This is one in a series of articles about Time Tortoise, a Universal Windows Platform app for planning and tracking your work schedule. For more on the development of this app and the ideas behind it, see my Time Tortoise category page.
A Time Tortoise feature consists of a user interface, and one or more components to support that UI. The MVVM pattern provides a way to separate the UI from the supporting components, to help make the code more understandable, and facilitate unit testing.
In my experience, building a feature with a corresponding graphical UI is almost like building two separate features. Creating the model and view model requires writing functions that are called by other functions. Unit testing these components is straightforward, since unit tests are just another kind of function. But building the view (the UI) is different. Although there may be functions in the view layer, the main work is laying out controls in a way that is intuitive for the user. That work requires different skills, and the result is almost impossible to unit test.
This week, I’m exploring a UI paradigm that supplements graphical buttons and lists with a textual approach.
For some features, the best UI is a graphical one. For Time Tortoise, that applies to all of the features that are currently implemented. For example, clicking on a list item is an intuitive way to select an activity, and a digital clock is a clear way to represent work times.
In general, a graphical UI is preferable when a user selection should lead to an immediate change in the UI. For example, clicking an activity loads a list of time segments, or clicking the Start/Stop button starts or stops the activity timer. Implementing features like this in a GUI makes an app easier to use and more interactive.
For the app developer, the trade-off with GUI implementations is the extra development time required to get the visual elements right. So it’s worth considering how a feature would work using other UI approaches.
The most basic non-graphical UI is the command line. Familiar to UNIX aficionados and power users in general, it’s a way to expose features of an application without a lot of UI work. For a sophisticated user, a command-line UI can make it easy to execute common app functions. Rather than clicking around, they can quickly type and run a command. For example, there could be a command like
TimeTortoise start <ActivityName> to start timing an activity. These commands can even be automated using scripts.
A well-known disadvantage of the command-line UI is that it requires users to remember command names. A console window also isn’t optimal for presenting interactive or frequently-changing data. In the
TimeTortoise start example, it might be useful to start the timer from the command line, but a running timer is better shown in a window, along with the corresponding time segments and their time totals.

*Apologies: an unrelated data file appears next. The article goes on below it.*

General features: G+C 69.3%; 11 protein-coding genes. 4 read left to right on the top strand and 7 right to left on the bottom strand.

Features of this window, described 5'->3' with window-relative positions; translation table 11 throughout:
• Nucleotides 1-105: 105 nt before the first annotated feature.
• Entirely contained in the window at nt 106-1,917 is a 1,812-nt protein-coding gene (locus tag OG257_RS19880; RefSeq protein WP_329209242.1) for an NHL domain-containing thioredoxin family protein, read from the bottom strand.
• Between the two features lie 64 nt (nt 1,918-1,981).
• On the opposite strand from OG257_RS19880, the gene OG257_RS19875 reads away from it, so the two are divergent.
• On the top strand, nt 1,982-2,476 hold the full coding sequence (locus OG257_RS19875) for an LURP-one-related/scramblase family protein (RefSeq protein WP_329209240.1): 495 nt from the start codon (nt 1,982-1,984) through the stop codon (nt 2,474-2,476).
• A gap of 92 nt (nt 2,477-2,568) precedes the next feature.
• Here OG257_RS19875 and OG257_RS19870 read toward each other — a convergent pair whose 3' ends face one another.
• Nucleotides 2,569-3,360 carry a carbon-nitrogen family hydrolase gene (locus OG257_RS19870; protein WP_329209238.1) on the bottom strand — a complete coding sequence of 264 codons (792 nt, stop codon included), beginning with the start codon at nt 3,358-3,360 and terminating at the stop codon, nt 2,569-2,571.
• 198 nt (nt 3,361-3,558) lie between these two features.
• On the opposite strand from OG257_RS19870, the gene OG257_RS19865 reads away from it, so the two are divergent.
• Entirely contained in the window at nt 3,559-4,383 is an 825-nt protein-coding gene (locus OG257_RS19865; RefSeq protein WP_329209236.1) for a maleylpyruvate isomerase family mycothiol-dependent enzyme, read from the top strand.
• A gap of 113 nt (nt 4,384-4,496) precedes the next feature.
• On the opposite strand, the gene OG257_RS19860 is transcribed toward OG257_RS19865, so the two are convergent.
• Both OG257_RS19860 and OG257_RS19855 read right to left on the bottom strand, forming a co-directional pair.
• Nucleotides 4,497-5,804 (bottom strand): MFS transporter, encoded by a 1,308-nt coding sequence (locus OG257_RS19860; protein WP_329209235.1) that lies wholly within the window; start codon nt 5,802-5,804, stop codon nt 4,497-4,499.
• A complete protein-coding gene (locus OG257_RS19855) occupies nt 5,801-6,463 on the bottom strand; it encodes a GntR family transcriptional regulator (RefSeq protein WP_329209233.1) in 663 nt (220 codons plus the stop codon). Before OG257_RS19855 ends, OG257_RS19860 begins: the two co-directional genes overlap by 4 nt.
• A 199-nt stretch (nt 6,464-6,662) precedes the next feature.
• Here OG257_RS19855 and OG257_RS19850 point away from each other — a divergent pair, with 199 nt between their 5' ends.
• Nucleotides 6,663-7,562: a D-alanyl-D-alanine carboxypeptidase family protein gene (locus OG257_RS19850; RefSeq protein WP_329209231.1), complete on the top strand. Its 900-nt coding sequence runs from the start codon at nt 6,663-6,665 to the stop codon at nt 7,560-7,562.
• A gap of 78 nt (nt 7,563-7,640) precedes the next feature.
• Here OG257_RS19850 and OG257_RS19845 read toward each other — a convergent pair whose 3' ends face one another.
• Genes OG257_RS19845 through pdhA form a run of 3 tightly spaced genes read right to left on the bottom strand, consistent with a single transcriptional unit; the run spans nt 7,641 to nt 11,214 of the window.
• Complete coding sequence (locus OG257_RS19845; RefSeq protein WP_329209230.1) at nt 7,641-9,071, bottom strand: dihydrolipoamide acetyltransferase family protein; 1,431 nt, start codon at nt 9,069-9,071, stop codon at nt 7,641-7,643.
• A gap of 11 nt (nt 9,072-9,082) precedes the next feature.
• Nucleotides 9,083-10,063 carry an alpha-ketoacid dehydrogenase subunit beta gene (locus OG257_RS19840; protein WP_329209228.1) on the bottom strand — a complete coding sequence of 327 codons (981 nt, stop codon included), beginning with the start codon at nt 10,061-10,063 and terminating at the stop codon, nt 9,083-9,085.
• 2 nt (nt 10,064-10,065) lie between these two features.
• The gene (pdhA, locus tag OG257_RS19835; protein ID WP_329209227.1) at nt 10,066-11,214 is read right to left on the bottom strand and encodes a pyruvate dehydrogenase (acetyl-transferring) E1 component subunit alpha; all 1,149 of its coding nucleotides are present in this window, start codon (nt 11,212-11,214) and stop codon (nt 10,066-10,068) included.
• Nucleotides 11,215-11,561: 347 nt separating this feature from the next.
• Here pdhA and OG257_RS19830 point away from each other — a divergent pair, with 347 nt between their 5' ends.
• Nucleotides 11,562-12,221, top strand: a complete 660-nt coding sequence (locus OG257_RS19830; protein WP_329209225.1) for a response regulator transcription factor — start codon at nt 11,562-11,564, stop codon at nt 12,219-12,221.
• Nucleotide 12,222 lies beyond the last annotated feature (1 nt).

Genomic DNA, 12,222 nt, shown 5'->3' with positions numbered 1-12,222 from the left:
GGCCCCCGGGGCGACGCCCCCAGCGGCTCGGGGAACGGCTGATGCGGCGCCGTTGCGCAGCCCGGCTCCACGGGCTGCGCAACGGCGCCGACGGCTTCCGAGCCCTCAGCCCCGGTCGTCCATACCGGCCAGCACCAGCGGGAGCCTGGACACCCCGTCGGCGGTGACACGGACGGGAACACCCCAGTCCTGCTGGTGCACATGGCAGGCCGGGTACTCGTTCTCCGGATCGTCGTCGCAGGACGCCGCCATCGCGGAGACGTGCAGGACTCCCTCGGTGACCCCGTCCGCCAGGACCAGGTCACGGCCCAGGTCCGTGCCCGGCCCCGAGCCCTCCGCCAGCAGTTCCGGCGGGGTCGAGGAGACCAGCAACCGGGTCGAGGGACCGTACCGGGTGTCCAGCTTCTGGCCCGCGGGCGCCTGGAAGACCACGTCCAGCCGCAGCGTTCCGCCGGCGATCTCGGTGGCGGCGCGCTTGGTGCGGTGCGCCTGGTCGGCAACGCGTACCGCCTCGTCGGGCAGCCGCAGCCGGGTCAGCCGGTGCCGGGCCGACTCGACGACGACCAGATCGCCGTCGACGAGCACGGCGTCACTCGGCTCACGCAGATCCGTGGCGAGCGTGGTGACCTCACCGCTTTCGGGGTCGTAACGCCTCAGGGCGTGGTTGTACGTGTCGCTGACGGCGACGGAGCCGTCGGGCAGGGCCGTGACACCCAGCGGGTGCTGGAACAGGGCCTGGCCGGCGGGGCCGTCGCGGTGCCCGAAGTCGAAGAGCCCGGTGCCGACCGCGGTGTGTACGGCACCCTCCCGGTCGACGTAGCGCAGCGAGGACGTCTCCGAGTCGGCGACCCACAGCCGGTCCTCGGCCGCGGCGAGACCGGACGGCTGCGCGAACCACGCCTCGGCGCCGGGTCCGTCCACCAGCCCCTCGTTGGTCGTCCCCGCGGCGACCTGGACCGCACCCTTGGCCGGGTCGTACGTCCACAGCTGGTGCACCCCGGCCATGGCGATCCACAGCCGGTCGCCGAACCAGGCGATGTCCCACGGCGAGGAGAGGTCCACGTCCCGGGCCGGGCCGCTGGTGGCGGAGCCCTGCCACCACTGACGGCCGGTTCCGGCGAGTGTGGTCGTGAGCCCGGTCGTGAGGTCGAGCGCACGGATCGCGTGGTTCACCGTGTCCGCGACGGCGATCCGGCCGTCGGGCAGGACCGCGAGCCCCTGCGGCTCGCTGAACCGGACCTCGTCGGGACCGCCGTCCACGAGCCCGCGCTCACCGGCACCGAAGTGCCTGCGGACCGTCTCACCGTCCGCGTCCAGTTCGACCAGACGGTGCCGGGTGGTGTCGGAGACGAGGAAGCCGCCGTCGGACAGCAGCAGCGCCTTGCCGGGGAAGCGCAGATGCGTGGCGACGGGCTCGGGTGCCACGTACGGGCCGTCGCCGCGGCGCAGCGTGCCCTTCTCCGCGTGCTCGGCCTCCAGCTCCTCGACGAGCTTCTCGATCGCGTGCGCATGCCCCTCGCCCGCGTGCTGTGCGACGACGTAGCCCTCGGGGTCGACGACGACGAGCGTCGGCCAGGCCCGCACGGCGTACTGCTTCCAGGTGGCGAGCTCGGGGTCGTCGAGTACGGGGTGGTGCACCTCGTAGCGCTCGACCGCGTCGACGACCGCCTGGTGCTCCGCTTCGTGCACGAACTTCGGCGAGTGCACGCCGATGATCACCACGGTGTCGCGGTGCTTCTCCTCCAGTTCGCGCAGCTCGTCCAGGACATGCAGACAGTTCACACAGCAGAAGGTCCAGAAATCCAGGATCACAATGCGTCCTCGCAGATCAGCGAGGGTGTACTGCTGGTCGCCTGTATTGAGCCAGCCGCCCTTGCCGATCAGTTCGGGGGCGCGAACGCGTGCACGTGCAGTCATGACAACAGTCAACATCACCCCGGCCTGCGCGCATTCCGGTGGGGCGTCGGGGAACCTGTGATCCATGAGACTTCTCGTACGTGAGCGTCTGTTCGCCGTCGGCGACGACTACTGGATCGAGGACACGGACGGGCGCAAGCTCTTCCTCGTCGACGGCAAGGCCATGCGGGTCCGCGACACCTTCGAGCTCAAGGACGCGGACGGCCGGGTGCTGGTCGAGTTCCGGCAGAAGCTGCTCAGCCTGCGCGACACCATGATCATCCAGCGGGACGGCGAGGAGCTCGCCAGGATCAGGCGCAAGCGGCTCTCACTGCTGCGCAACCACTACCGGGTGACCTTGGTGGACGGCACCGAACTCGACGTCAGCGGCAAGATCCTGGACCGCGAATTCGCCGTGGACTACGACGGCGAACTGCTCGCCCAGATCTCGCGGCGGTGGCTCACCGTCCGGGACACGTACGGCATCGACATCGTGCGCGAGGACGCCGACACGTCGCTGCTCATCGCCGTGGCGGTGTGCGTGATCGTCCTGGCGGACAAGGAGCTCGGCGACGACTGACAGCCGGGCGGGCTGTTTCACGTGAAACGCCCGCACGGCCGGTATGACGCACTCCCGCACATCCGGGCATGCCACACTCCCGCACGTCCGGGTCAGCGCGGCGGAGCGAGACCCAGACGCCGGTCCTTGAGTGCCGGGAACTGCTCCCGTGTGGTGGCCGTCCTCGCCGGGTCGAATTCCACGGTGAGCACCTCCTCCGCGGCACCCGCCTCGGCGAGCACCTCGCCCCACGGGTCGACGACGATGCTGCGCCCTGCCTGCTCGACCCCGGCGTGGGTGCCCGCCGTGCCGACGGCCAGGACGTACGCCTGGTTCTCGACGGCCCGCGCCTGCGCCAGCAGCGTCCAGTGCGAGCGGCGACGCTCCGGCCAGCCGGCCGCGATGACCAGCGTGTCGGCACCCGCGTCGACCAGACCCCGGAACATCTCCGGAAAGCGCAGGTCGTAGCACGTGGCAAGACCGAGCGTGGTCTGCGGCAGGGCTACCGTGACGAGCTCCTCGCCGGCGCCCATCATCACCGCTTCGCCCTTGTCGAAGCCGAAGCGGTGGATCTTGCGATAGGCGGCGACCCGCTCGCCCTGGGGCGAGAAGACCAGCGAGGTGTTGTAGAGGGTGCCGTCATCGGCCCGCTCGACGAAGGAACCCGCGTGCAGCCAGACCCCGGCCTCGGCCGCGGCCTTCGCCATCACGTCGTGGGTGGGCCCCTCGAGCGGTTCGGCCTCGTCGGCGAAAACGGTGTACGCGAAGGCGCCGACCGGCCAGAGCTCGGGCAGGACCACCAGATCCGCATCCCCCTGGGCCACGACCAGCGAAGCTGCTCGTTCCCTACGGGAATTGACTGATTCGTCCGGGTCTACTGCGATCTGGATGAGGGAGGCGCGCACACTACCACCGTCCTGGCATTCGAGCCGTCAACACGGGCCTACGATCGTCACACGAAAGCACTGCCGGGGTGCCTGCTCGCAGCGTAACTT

Text File UI
Consider a UI that relies on the user typing commands into a text file rather than a command window. This may sound like a strange user interface, but it’s the primary way that programmers interact with a compiler. Compilers have command-line interfaces and often graphical interfaces as well, but their main purpose is to process text files.
If an app is reading user input from a text file, it makes sense to also write output to a text file. This text output is analogous to the output that appears in the console window in the command-line scenario. We could even combine the two, writing to a text file that the user then edits for subsequent reading.
One way to think about the text file UI is as a way to reuse the UI from the user’s favorite text editor. So while the app developer only has to read and write text files, the user can take advantage of copy/paste, find, scroll, auto-reload, and other features of their chosen editor.
For the input text file, it’s important that the file format be easy to read and edit, but also parseable by the app. A format like XML can be parsed using standard tools, but it’s not very friendly for reading and editing. Formats like JSON and YAML have been developed to address the readability issue.
Here are a few examples of how a text file UI could be useful for Time Tortoise:
Many apps have a settings section for adjusting how the app works. It tends to have a lot of UI elements, so the developer has to create and arrange those elements in the designer. For an MVVM app, this also means creating a lot of view model properties to move the data around. To simplify the development of a settings feature, the settings could be read from a text file.
In a time tracking app, it’s sometimes necessary for the user to manipulate the day’s time segments after they have been recorded. An input text file could facilitate bulk editing: the user could make changes in the text file, and the app could then read the result and update the database. In this scenario, the output text file could contain a comma-separated version of the data for easy copying and pasting into a spreadsheet.
An output text file could be used to summarize the day’s activity, with a list of time segments and time totals. Free-form notes extracted from the input file could allow the user to supplement the data with comments on the day’s work.
(Image credit: Dan Ho)